This application of DLMC is not limited to CTO but it is especially helpful in retrograde recanalisation whenever it is necessary to engage septal or epicardial collaterals originating with retrovert angles. Following wire engagement, the DLMC can be removed and exchanged for a conventional MC in order to cross the collateral, minimising the risk of trauma. An optimal entry view is recommended, and the use of gentle lubricious guidewires is recommended. Occasionally, the angulated collateral can be engaged using in combination a DLMC and the so-called “hairpin” guidewire technique (180-degree reverse angulated polymer jacket guidewire [SION® black; Asahi Intecc] that is being pulled back, until its tip engages the ostium of the collateral)4. Whilst DLMC may be helpful, a pre-shaped MC (angled tip SuperCross™; Teleflex) or the Venture® catheter (also Teleflex) may prove more helpful in extreme angulation.
RETROGRADE CROSSING AND RETROGRADE PUNCTURE OF THE DISTAL CTO CAP (Figure 1F’)
DLMC are often useful for a distal cap bifurcation, in exactly the same manner as they are for solving proximal cap crossing. They can be considered for this use provided that it is safe to pass them through the collateral (septal with or without dilation with a small balloon and especially in bypass grafts). Their use retrogradely via epicardial collaterals is strongly discouraged. Indeed, the latter can lead to trauma of the collaterals due to the direct contact of the monorail guidewire with the collateral lumen. Retrograde parallel wiring is unreasonable, considering that a retrograde dissection-re-entry technique is far more efficient and safer for the patient.
There is growing interest in the application of DLMC, especially in CTOs with proximal or distal caps at large bifurcations, and for parallel wiring. A systematic approach is required to exploit all the potential of this important addition to the CTO armamentarium.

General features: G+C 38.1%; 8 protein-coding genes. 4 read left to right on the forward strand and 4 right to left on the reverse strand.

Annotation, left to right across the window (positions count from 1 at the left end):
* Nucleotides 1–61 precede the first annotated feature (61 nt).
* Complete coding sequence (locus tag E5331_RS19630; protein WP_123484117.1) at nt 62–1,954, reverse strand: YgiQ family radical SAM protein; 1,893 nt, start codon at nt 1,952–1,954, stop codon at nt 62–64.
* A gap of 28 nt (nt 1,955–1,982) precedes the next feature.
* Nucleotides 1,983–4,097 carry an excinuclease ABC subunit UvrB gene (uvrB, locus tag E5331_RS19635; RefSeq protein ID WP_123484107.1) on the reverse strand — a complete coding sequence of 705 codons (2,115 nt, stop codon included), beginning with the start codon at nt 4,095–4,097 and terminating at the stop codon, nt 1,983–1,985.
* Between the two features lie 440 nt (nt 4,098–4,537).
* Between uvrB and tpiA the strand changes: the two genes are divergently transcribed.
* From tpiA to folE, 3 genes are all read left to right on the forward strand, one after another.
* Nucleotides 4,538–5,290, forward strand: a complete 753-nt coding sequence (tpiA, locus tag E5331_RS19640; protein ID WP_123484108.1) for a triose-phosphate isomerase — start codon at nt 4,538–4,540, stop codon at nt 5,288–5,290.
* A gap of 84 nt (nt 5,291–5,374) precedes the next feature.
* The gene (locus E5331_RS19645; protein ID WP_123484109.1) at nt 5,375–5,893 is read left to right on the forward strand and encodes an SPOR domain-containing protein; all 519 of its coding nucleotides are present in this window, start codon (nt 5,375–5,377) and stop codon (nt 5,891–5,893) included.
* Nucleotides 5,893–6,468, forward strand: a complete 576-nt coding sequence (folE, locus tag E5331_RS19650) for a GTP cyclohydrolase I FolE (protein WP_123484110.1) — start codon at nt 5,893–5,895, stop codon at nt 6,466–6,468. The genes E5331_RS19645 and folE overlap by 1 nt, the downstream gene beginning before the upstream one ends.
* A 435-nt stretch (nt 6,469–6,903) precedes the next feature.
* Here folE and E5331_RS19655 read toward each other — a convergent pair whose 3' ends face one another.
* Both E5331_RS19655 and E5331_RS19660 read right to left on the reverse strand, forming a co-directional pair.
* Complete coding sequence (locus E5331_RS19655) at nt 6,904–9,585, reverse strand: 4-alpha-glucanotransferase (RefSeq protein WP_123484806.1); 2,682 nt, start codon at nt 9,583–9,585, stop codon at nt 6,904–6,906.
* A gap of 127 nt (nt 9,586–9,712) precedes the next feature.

The late Professor Anthony Gershlick contributed to the debate on this subject providing support and advice as a long-standing member of the EuroCTO Club.
Conflict of interest statement
S. Pyxaras reports proctorship and consultancy fees from Boston Scientific, and speaker honoraria from Abiomed and AstraZeneca. T. Levèfre has received consultancy fees, proctoring fees or speaker honoraria from Abbott, Boston Scientific, Shockwave Medical and Terumo. O. Goktekin reports proctorship and consultancy fees from Boston Scientific, Asahi, Terumo, Medtronic, and Abbott. C. Di Mario receives research or educational grants from Abbott, Amgen, Asahi Intecc, AstraZeneca, Boston Scientific, Cardinal Health, Behring, Chiesi, Daiichi Sankyo, Edwards, Medtronic, Menarini, Pfizer, Sanofi, Shockwave, Teleflex, and Philips/Volcano. K. Mashayekhi has received consultancy fees and speaker honoraria from Abbott, Abiomed, Asahi Intecc, AstraZeneca, Biotronik, Boston Scientific, Cardinal Health, Daiichi Sankyo, Medtronic, Shockwave, Teleflex, and Terumo. A. La Manna reports personal fees from Asahi Intecc, IMDS, Terumo Italia, Kardia, and GADA Italia. N. Boudou reports consultancy, and proctorship for Boston Scientific, Terumo, and Asahi Intecc. The other authors have no conflicts of interest to declare.